Anne Hathaway gave the Berlin Film Festival one of its buzziest red carpet looks of the night when she stepped out at the She Came to Me premiere in a black sheer netted column gown by Valentino. The 40-year-old actress also wore black opera-length gloves with her hair elegantly styled up.
This look is the latest in a very strong red carpet fashion run for Hathaway. It also comes as the actress has found more peace with herself and has stopped letting others’ opinions diminish her.
Hathaway, who was featured in ELLE’s Women in Hollywood issue this fall, spoke during the magazine’s Los Angeles event celebrating her and her fellow honorees about how the “Hathahate” of the past affected her.
“In my opinion, that the language of hatred begins with the self,” she started. “Thank you for letting me go there. I felt it was important to bring this concept up because I recently overheard a little girl, like age 8 to 11, telling her mother in a parking lot that her friend—who I assume is also a little girl—hated her own mouth. And I really felt for that young, young little girl experiencing the first flush self-hatred, which is something I’m sure a lot of us understand. And we don’t have enough time to discuss all the myriad causes of the violent language of hatred, and the imperative need to end it.”
“Ten years ago, I was given an opportunity to look at the language of hatred from a new perspective,” she continued. “For context—this was a language I had employed with myself since I was 7. And when your self-inflicted pain is suddenly somehow amplified back at you at, say, the full volume of the internet… It’s a thing.”
“When it happened to me, I realized that this wasn’t it. This wasn’t the spot,” she said. “When what happened, happened, I realized I had no desire to have anything to do with this line of energy. On any level. I would no longer create art from this place. I would no longer hold space for it, live in fear of it, nor speak its language for any reason. To anyone. Including myself. Because there is a difference between existence and behavior. You can judge behavior. You can forgive behavior or not. But you do not have the right to judge—and especially not hate—someone for existing. And if you do, you’re not where it’s at.”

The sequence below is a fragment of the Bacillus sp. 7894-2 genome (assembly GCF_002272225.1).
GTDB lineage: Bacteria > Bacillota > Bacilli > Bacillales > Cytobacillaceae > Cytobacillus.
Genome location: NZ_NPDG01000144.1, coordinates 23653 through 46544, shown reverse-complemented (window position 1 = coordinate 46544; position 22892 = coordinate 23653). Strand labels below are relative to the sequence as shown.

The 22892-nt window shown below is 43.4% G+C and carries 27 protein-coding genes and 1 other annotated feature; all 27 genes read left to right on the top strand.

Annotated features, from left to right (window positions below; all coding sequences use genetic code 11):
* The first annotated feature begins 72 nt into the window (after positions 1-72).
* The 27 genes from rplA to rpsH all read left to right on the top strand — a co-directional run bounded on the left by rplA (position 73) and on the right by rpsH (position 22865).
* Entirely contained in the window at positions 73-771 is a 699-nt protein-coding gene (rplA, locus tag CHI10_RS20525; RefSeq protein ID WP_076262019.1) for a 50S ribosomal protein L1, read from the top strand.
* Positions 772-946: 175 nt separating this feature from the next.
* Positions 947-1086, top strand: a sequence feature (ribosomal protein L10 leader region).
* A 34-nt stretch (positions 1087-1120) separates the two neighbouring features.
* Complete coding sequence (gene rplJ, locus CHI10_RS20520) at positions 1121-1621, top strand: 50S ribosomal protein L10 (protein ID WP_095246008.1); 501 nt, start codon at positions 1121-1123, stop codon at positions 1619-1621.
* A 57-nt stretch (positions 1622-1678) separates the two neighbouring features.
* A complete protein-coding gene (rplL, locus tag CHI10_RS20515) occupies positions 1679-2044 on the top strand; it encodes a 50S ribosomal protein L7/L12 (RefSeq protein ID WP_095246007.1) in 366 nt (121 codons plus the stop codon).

“Hate seems to me to be the opposite of life; in soil that harsh, nothing can grow properly, if at all,” she added. “And I feel this is what we are talking about when we talk about culture. We are essentially talking about the soil that our collective and personal roots take hold in. And as the mother of young children—which means someone who has spent the last six years around young children—I am of the firm belief that we are born experiencing love. And then we form, in a culture of misplaced hate, unhealed hurt, and the toxicity that is the byproduct of both.”
“This next point is debatable, and I hope it is not offensive in its optimism, but: I believe the good news about hate being learned is that whoever learned it can learn,” she furthered “There is a brain there. I hope they give themselves a chance to relearn love.”
Senior News and Strategy Editor
Alyssa Bailey is the senior news and strategy editor at ELLE.com, where she oversees coverage of celebrities and royals (particularly Meghan Markle and Kate Middleton). She previously held positions at InStyle and Cosmopolitan. When she’s not working, she loves running around Central Park, making people take #ootd pics of her, and exploring New York City.